Commercially, apple trees are propagated by grafting on to another rootstock. One reason for this is that they might otherwise grow into large but relatively unproductive trees. The time of maturing, the 'cropping capacity' and the final height of the tree are therefore determined by the rootstock on to which it is grafted. The fruit tree kits for orchards are supplied on rootstock coded 'M25', that is a vigorous sapling that will grow to a standard height of perhaps 33ft (10m). However, to widen the net of propagation, fruit tree kits can also be purchased for growing in a garden. Trees for this purpose are 'M26, dwarfing', growing to 8-12ft (2.4-3.6m) tall, making them practical for the gardener to harvest.
Despite its modest size, there are plenty of options in Tenbury Wells, including a pizza house. In the heart of Tenbury is the Crow Hotel, which has a beer garden. Several of its pubs are old, timber-framed affairs, including the Royal Oak in Market Street, the King's Head Hotel in Cross Street and, on the route out, Pembroke House, which serves Caffrey's Irish Ale.
About 3 miles (4.8km) south east of Tenbury Wells is Kyre Park, a large private house, basically medieval with Elizabethan and Jacobean pieces bolted on, set in 32 acres (13ha) of landscaped gardens, including five lakes, a medieval dovecote (resited in 1756), and a brick tithe barn from 1618. You can get married here if you want to, or just share a pot of tea. Apart from running about in the gardens, children have a 'fun palace' and there's even a miniature soft play area for toddlers.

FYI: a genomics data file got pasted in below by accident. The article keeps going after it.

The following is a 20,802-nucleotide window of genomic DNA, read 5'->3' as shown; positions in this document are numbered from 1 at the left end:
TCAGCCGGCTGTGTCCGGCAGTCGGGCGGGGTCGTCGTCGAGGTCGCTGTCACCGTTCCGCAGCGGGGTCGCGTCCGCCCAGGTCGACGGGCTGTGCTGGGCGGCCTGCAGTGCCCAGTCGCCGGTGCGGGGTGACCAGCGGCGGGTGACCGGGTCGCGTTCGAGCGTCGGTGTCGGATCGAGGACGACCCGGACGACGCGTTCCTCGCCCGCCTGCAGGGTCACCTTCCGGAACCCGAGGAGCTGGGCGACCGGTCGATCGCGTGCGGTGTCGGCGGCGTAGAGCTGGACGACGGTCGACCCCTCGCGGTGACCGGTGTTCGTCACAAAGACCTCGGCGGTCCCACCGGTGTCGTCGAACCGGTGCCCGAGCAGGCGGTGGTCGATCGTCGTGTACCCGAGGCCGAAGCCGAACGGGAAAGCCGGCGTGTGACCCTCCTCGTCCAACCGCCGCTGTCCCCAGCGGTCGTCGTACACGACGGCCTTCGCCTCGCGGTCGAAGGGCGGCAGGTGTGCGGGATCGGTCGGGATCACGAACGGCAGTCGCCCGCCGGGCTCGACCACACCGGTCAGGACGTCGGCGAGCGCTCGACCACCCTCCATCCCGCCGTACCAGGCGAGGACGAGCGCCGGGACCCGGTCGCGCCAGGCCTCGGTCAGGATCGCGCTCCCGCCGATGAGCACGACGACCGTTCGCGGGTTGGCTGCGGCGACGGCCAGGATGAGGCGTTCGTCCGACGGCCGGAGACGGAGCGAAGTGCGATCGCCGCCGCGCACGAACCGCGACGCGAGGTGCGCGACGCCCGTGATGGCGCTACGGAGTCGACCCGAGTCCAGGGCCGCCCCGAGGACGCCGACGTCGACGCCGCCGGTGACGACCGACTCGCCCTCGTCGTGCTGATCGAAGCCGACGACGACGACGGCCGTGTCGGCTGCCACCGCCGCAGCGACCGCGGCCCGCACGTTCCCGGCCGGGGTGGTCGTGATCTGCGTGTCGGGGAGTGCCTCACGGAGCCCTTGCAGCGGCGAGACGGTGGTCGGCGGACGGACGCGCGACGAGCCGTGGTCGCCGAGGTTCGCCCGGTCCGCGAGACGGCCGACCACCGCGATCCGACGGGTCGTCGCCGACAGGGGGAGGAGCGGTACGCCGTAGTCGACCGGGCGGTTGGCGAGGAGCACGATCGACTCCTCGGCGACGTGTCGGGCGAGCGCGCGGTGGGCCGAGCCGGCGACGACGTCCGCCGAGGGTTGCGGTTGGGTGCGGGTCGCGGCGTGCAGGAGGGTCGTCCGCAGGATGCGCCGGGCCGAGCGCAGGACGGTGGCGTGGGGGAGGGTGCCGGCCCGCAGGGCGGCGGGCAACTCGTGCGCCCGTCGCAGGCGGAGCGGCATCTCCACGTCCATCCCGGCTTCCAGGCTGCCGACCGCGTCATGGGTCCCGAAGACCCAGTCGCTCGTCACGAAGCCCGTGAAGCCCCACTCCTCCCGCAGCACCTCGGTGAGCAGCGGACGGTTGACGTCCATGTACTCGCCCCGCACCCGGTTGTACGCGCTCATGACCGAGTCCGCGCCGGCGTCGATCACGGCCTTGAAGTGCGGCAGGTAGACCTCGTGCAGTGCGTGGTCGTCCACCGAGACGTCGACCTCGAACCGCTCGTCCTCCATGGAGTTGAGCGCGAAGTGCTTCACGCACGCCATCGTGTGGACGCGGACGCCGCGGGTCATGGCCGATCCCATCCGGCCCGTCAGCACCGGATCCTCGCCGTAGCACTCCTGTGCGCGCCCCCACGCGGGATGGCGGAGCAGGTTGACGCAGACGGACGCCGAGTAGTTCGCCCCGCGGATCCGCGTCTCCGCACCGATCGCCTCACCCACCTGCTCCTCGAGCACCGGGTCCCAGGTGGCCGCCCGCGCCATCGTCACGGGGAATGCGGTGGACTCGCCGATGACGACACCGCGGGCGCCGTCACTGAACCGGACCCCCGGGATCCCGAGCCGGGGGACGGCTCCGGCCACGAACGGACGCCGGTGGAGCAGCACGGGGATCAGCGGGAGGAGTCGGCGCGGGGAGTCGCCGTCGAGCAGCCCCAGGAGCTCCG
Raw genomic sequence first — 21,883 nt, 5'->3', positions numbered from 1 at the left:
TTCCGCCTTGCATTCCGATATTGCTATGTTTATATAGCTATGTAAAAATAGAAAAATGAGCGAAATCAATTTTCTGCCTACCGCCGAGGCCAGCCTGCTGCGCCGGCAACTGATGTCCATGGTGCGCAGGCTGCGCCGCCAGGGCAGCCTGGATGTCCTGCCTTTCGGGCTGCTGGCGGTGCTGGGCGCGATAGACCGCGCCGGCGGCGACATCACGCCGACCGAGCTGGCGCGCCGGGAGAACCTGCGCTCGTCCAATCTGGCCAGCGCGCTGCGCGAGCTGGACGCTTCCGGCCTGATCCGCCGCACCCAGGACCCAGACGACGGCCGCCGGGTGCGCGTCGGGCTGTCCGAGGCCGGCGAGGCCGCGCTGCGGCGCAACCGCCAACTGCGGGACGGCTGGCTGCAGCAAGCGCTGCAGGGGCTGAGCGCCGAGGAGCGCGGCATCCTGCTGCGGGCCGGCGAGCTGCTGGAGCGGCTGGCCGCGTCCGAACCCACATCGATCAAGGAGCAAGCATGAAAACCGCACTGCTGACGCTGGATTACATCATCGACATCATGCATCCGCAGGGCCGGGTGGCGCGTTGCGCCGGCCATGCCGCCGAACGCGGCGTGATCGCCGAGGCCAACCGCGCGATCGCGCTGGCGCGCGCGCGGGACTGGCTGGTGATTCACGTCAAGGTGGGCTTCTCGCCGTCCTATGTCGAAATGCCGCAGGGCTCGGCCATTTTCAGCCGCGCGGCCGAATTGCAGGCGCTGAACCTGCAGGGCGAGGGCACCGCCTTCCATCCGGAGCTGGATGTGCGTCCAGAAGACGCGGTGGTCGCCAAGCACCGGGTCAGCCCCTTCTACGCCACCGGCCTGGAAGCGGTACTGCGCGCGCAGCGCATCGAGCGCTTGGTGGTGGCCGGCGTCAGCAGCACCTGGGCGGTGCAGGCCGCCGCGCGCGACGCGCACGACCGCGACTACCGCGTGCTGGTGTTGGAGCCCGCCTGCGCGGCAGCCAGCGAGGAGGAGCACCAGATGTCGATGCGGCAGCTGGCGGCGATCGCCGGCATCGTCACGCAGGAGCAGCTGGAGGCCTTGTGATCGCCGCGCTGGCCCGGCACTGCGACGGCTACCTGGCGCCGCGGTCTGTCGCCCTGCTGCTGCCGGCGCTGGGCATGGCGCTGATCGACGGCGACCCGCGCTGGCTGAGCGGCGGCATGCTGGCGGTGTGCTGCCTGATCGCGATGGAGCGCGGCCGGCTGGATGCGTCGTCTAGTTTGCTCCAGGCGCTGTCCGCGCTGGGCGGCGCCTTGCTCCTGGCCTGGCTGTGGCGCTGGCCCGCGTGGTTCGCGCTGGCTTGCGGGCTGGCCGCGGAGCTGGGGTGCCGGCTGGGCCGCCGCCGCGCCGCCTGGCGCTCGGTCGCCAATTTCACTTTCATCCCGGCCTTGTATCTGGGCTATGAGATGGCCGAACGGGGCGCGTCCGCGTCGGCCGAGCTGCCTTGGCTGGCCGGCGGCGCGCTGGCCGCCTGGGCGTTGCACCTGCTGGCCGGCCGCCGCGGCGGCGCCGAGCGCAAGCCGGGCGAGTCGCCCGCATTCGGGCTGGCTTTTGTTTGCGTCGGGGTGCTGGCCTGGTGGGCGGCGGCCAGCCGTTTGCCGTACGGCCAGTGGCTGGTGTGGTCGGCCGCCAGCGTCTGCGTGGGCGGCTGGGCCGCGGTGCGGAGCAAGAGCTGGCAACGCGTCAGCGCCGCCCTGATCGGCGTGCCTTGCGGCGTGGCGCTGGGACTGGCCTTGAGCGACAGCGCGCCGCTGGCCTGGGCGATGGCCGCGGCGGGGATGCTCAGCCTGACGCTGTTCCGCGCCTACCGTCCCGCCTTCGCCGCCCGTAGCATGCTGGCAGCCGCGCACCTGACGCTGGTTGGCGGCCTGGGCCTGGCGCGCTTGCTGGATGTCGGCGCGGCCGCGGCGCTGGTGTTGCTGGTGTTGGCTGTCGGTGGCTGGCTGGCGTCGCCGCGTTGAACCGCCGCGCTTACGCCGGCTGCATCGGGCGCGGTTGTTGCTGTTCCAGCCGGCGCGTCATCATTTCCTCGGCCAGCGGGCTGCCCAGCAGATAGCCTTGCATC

No 18 Teme Street (now the Country Restaurant) once housed Tenbury's most famous resident, yet he lived there for less than a year, struck down by tuberculosis when aged 30. Henry Hill Hickman, born in 1800, was a pioneer of anaesthetics, but never a practitioner (and only recognised posthumously), beyond experimenting with animals. The seventh of a farmer's 13 children, he was a truly brilliant youth.